This new legal ruling is for the die hard planned giving folk out there:
I haven’t spent enough time on it to give readers my summary and my uptake but from my first glance, it’s a real doozy of a fact pattern.
Here is a glimpse and a quote from the introduction of the opinion: A Merrill Lynch broker
“advised an elderly woman to place most of her life savings in a charitable remainder unitrust with a 10 percent annual payout, lifetime gifts to her children as successor-beneficiaries, and the remainder to go to five charities, an event expected to occur almost half a century later — objectives that all now seem to agree and understand were unrealistic and likely unattainable. In the spirit of cross-selling, a trust company sister entity of the brokerage firm was designated trustee. Legal advice was provided by an attorney selected by the brokerage firm; the attorney never even spoke with her client, the trustor.”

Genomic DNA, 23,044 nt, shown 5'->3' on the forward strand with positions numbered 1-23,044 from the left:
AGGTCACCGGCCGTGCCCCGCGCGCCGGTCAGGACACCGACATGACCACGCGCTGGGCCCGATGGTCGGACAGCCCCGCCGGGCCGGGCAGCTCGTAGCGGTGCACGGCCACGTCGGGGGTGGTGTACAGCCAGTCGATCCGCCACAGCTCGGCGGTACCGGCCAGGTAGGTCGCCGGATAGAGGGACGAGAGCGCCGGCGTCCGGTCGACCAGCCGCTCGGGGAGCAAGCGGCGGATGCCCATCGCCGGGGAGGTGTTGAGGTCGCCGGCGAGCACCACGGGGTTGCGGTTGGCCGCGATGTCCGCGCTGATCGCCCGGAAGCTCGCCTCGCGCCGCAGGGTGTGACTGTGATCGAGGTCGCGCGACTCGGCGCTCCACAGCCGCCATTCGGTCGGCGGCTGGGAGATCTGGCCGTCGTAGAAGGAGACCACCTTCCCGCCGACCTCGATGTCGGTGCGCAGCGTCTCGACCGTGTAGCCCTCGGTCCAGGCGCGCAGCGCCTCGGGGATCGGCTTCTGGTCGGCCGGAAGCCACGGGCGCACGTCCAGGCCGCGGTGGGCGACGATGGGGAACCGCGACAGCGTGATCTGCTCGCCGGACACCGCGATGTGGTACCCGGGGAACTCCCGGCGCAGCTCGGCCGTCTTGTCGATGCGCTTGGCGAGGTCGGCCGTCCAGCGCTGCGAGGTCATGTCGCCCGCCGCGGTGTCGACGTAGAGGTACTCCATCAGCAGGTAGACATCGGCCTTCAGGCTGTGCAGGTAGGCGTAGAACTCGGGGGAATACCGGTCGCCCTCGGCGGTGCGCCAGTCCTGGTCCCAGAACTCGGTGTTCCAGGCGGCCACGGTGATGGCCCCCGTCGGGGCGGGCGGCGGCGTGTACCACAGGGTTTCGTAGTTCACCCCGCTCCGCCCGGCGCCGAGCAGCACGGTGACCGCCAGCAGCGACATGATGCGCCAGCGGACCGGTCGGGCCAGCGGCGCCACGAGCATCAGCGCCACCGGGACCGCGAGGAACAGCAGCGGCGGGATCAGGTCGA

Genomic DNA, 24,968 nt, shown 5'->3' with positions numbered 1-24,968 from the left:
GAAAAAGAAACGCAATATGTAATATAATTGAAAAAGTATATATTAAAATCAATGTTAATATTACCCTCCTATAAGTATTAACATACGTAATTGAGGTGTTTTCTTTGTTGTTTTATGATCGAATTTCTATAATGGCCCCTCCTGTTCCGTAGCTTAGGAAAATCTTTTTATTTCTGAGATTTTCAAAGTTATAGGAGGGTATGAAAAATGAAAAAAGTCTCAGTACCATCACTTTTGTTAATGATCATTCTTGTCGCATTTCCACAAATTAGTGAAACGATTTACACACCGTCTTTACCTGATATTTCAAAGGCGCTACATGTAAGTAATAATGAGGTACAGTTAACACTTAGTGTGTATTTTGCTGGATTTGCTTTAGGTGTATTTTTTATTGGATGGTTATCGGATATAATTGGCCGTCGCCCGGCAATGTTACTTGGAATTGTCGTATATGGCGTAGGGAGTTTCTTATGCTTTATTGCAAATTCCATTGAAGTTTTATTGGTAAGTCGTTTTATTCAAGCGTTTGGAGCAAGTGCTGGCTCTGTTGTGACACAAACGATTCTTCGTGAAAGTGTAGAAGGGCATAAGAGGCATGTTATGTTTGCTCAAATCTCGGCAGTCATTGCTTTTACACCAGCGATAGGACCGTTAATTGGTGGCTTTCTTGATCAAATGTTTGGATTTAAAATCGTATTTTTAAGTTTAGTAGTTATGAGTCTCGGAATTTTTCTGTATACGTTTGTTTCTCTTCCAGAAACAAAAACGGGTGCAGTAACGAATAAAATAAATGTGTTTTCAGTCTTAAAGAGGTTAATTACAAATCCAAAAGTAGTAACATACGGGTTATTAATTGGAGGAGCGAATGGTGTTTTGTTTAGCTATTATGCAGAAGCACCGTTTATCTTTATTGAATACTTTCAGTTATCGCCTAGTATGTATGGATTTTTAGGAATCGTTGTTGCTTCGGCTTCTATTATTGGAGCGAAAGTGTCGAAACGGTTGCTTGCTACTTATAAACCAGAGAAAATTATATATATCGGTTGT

I think this case will be a spring board for a series of blog posts on ethics in the planned giving area!